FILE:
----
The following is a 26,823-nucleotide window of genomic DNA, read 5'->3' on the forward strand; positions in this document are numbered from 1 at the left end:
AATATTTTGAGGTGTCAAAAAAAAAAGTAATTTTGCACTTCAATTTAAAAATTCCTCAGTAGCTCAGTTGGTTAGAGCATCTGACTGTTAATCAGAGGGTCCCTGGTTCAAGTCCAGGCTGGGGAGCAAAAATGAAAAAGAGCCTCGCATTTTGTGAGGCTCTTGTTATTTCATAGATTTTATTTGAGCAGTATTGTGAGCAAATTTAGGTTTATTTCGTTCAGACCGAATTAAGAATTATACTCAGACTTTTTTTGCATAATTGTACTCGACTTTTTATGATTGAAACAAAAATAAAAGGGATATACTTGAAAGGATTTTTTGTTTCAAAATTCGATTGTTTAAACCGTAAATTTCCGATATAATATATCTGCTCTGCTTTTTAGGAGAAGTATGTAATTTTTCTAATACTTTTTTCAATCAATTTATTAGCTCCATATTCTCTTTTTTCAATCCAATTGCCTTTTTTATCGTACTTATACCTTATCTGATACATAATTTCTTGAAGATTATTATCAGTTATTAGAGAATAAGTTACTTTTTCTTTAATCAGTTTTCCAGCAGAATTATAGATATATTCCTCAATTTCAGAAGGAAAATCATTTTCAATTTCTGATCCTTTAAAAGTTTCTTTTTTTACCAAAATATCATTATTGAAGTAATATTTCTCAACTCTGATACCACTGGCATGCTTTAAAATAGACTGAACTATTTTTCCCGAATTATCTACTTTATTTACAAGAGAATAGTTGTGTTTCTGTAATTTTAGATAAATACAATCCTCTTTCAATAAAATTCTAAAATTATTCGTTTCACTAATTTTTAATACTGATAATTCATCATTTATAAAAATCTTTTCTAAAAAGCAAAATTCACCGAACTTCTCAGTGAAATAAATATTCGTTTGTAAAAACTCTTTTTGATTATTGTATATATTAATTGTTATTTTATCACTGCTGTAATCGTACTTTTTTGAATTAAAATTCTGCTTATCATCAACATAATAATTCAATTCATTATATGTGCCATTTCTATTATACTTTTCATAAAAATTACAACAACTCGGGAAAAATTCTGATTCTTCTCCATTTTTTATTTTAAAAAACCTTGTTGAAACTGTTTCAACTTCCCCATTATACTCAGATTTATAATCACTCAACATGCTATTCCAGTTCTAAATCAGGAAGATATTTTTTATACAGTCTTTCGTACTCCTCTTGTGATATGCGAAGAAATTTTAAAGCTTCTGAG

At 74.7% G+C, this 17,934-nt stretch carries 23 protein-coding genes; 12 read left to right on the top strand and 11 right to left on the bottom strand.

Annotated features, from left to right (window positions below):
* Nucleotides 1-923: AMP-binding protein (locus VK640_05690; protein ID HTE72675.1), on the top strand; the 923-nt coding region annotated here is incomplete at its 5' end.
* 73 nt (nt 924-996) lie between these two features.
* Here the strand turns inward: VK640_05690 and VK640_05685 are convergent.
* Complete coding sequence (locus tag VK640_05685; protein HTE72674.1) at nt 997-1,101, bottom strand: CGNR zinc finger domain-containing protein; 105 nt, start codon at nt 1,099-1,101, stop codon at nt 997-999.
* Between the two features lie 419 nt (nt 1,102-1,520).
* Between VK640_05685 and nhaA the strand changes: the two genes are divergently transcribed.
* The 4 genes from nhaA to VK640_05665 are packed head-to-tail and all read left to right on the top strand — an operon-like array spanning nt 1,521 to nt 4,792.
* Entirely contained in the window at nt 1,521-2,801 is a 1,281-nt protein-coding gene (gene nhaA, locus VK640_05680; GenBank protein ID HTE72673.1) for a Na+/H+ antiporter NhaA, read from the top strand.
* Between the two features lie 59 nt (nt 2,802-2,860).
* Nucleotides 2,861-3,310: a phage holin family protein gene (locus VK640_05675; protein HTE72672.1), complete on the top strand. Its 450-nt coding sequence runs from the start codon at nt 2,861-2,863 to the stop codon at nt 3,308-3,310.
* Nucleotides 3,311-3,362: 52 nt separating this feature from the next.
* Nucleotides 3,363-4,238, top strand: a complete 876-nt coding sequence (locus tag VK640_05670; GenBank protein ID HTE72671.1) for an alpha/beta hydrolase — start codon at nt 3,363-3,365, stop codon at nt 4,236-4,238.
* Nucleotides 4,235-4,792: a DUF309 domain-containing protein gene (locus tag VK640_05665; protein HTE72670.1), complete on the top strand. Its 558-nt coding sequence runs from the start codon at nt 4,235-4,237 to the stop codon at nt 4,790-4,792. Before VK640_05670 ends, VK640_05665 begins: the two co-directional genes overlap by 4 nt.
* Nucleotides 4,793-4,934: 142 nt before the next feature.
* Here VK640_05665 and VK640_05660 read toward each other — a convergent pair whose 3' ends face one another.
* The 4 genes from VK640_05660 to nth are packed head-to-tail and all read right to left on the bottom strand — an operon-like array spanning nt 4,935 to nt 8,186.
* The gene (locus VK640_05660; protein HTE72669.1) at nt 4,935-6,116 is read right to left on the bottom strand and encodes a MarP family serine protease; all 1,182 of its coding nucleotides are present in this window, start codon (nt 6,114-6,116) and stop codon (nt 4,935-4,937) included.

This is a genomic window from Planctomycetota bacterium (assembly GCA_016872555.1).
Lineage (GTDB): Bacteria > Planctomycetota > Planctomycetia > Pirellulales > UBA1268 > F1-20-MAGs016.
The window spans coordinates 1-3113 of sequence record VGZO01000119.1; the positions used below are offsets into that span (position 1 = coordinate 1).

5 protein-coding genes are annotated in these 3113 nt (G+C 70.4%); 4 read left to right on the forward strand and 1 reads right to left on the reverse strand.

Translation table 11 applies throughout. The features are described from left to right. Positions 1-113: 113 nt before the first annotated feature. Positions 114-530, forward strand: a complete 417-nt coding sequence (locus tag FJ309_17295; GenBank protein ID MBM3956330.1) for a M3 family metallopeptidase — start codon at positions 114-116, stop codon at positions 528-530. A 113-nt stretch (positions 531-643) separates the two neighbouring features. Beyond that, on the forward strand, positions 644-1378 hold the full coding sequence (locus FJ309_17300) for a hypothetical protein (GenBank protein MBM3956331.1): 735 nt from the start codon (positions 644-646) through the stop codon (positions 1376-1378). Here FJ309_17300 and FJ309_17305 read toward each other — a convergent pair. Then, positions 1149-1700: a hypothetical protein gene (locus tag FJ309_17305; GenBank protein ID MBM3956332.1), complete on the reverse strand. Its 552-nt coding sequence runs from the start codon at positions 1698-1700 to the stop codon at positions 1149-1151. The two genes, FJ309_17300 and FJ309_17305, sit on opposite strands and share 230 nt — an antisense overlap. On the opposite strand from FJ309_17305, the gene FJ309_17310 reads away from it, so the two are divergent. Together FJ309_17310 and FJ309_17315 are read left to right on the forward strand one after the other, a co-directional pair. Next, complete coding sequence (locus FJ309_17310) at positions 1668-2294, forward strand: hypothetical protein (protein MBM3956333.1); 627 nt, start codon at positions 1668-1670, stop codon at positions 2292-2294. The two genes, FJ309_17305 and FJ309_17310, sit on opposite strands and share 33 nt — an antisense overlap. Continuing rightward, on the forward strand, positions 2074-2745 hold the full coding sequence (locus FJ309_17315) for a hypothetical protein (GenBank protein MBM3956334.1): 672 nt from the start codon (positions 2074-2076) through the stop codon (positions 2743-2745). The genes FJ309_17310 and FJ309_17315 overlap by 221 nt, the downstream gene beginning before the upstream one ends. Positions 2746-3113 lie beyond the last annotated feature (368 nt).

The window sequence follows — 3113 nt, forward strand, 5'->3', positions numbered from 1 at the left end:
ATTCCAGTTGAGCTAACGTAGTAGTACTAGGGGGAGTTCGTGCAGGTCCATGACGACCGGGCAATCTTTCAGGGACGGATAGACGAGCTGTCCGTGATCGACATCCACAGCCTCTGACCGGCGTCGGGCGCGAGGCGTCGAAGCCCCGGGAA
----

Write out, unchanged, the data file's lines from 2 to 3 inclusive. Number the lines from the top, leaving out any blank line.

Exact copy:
AATATTTTGAGGTGTCAAAAAAAAAAGTAATTTTGCACTTCAATTTAAAAATTCCTCAGTAGCTCAGTTGGTTAGAGCATCTGACTGTTAATCAGAGGGTCCCTGGTTCAAGTCCAGGCTGGGGAGCAAAAATGAAAAAGAGCCTCGCATTTTGTGAGGCTCTTGTTATTTCATAGATTTTATTTGAGCAGTATTGTGAGCAAATTTAGGTTTATTTCGTTCAGACCGAATTAAGAATTATACTCAGACTTTTTTTGCATAATTGTACTCGACTTTTTATGATTGAAACAAAAATAAAAGGGATATACTTGAAAGGATTTTTTGTTTCAAAATTCGATTGTTTAAACCGTAAATTTCCGATATAATATATCTGCTCTGCTTTTTAGGAGAAGTATGTAATTTTTCTAATACTTTTTTCAATCAATTTATTAGCTCCATATTCTCTTTTTTCAATCCAATTGCCTTTTTTATCGTACTTATACCTTATCTGATACATAATTTCTTGAAGATTATTATCAGTTATTAGAGAATAAGTTACTTTTTCTTTAATCAGTTTTCCAGCAGAATTATAGATATATTCCTCAATTTCAGAAGGAAAATCATTTTCAATTTCTGATCCTTTAAAAGTTTCTTTTTTTACCAAAATATCATTATTGAAGTAATATTTCTCAACTCTGATACCACTGGCATGCTTTAAAATAGACTGAACTATTTTTCCCGAATTATCTACTTTATTTACAAGAGAATAGTTGTGTTTCTGTAATTTTAGATAAATACAATCCTCTTTCAATAAAATTCTAAAATTATTCGTTTCACTAATTTTTAATACTGATAATTCATCATTTATAAAAATCTTTTCTAAAAAGCAAAATTCACCGAACTTCTCAGTGAAATAAATATTCGTTTGTAAAAACTCTTTTTGATTATTGTATATATTAATTGTTATTTTATCACTGCTGTAATCGTACTTTTTTGAATTAAAATTCTGCTTATCATCAACATAATAATTCAATTCATTATATGTGCCATTTCTATTATACTTTTCATAAAAATTACAACAACTCGGGAAAAATTCTGATTCTTCTCCATTTTTTATTTTAAAAAACCTTGTTGAAACTGTTTCAACTTCCCCATTATACTCAGATTTATAATCACTCAACATGCTATTCCAGTTCTAAATCAGGAAGATATTTTTTATACAGTCTTTCGTACTCCTCTTGTGATATGCGAAGAAATTTTAAAGCTTCTGAG

At 74.7% G+C, this 17,934-nt stretch carries 23 protein-coding genes; 12 read left to right on the top strand and 11 right to left on the bottom strand.